Post # 1
Me and my husband just recently got married and we had been having baby fever even before the wedding, and definitely have it now, but I’m not sure if we should just be patient.
The facts: We’ve been together for about 6 years and have lived together before the wedding. I’m 21 turning 22 in October and he’s 25. 26 in February. I just graduated from university and he dropped out about half way through but works for a startup software company and should begin to make good money fairly soon. I got offered a fairly decent paying job.
We were thinking of waiting until the beginning of next year to begin TTC so that I’d be 23 when I would have the baby.
Do you think this is too young? I’m not worried about exploring the world in regards to my individualism or ours as a couple because I’ve been lucky enough to have had an amazing partner for the past 6 years who has done everything with me. Camping, traveling, amusment parks, we’ve done so much together and now when we go to the beach, we just imagine doing so with OUR baby and we get super excited. I’m more afraid to recieve sneers and criticsm for being a young mom.
I just wanted some real world advice from experienced parents or thoughtful bees. Thanks so much! 🙂
Post # 3
@BookwormBride2Be: Hi, dont necessarily think your age makes a difference. I think what’s more important is if you can afford to take care of a child. Will you get mat leave after such a short time in a job? Can you afford childcare? Will you be able to save for the future? Etc. I know that most people are heart over head regarding these things but it’s good to look at practicalities!
Post # 4
In all honesty, I think you should both settle in to your married lives for a bit, even if you’ve been together in the home before marriage, being “married” may feel different.
However, this will also allow you both to settle in to your respective jobs and properly evaluate your income so that you are prepared for a baby. There will never be a “right” time with finances, but if you TTC when you just landed a job, you may find some difficulty with being able to save enough money before you go on maternity leave. You may also find some trouble having a job to go back to after maternity leave if you haven’t worked there long enough.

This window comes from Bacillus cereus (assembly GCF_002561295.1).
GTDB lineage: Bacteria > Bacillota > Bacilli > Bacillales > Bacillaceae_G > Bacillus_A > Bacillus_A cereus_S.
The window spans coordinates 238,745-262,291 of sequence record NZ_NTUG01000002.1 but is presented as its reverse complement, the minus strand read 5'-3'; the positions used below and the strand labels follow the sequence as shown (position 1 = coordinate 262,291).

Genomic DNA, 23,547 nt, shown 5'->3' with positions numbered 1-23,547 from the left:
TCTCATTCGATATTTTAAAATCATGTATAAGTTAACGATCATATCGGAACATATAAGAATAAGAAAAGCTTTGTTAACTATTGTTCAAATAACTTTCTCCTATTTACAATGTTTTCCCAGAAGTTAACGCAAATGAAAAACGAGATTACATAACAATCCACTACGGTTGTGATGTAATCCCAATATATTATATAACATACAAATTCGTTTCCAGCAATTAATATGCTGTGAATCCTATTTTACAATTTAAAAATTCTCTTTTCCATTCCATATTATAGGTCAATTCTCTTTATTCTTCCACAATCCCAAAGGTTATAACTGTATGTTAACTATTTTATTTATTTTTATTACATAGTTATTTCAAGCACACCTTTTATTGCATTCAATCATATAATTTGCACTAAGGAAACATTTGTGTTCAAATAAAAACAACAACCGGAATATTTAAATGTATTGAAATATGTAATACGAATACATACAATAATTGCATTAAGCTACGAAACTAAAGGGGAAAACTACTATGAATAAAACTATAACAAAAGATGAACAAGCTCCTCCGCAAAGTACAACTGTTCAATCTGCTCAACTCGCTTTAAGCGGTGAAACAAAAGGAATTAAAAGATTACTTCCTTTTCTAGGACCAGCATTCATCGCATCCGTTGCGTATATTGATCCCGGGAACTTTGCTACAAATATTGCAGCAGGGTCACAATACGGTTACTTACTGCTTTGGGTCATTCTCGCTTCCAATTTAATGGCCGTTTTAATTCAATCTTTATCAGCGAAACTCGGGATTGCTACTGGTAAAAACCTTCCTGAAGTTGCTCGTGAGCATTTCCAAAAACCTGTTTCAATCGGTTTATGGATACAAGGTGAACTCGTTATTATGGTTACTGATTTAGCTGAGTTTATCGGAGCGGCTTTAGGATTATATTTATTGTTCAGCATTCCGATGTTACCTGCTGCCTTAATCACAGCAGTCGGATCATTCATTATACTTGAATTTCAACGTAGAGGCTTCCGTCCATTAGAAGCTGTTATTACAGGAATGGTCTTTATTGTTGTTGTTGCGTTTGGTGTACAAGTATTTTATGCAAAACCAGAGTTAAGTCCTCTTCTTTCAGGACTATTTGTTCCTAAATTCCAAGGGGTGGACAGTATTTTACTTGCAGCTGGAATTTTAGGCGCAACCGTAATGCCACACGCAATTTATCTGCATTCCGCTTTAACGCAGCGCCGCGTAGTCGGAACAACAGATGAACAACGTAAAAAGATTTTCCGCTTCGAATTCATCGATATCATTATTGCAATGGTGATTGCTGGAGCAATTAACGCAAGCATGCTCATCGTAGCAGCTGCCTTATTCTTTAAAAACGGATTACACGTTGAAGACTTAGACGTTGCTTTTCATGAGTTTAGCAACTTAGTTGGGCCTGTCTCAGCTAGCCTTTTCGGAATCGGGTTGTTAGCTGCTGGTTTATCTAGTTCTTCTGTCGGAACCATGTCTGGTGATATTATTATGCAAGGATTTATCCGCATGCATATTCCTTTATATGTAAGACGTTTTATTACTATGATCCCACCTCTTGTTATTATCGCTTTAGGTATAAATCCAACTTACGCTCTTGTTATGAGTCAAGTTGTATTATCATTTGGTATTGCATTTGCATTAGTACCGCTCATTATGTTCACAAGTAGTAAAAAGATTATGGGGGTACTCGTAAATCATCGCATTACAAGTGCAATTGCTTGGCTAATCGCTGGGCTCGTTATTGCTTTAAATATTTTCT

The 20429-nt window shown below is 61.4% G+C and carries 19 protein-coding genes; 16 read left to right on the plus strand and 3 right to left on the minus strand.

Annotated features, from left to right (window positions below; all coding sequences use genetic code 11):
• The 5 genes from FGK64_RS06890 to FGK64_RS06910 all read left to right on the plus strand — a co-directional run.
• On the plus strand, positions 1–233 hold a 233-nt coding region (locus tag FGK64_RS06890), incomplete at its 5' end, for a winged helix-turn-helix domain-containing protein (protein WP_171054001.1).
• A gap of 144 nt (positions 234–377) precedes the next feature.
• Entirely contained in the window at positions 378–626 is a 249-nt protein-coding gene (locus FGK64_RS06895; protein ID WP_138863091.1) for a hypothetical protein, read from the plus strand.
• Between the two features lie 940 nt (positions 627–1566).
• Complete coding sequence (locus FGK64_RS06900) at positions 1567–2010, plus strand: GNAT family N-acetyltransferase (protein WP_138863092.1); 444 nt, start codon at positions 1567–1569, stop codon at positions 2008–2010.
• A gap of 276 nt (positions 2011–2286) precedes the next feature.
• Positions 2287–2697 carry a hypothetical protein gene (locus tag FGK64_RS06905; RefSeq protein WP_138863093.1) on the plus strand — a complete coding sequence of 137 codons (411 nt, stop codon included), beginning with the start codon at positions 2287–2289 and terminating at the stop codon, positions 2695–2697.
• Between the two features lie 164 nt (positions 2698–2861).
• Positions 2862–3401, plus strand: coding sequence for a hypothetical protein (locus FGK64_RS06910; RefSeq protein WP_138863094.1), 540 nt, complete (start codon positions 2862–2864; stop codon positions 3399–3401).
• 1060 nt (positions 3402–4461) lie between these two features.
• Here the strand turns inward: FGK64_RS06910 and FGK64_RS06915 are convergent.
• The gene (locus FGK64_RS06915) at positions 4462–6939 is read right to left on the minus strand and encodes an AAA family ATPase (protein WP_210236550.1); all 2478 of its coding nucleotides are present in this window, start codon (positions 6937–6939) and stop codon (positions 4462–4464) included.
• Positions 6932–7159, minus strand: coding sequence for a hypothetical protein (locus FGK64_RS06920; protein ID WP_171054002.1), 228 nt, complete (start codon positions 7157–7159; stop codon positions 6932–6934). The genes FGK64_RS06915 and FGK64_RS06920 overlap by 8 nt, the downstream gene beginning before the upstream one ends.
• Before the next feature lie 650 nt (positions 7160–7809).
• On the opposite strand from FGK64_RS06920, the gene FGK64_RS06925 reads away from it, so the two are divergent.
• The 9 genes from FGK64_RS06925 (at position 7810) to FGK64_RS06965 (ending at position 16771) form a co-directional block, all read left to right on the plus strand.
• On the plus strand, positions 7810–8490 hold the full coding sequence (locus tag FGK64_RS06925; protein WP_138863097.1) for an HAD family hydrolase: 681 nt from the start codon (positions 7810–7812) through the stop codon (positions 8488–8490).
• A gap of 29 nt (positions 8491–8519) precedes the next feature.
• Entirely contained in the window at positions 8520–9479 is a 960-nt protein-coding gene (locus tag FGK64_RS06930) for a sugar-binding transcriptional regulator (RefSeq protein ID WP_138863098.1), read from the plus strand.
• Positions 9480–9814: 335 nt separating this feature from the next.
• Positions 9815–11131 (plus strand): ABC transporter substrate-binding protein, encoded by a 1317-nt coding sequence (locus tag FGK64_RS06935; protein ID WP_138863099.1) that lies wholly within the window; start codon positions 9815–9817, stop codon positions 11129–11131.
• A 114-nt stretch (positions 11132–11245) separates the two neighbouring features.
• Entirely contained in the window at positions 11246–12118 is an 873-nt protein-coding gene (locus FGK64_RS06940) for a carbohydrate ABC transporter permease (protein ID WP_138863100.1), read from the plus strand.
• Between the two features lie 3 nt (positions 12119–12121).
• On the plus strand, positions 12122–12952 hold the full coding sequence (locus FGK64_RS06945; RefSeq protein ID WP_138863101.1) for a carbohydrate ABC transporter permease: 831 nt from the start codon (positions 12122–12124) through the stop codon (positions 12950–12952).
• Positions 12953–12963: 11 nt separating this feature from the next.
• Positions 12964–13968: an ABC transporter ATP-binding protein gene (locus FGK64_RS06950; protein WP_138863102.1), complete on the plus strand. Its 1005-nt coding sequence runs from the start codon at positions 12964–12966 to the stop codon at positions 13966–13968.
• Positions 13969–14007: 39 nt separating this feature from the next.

According to this webpage (http://pregnancy.familyeducation.com/postpartum/maternity-leave/57441.html) it states: “It says that if you have been employed for at least one year by the company you now work for, and work at least 25 hours a week, you can take up to 12 weeks of unpaid, job-protected leave in any 12-month period for the birth of your baby. All 12 weeks of maternity leave can be taken at the same time or they can be broken up over the course of the year before or after the birth of your baby. Under this law, you must be restored to an equivalent position with equal benefits when you return.”
You should look up the Family and Medical Leave Act (FMLA) to see if you’ll be okay working less than a year.
I may be completely wrong about this, but they can fire you for no real reason after 3 months as it is a probationary period of sorts (atleast where I am they can), so if you get pregnant immediately you may find yourself in a bit of a problem area. This 3 month period means they don’t have to give you a reason for being fired and you can’t really complain that you have been discriminated against for any particular reason.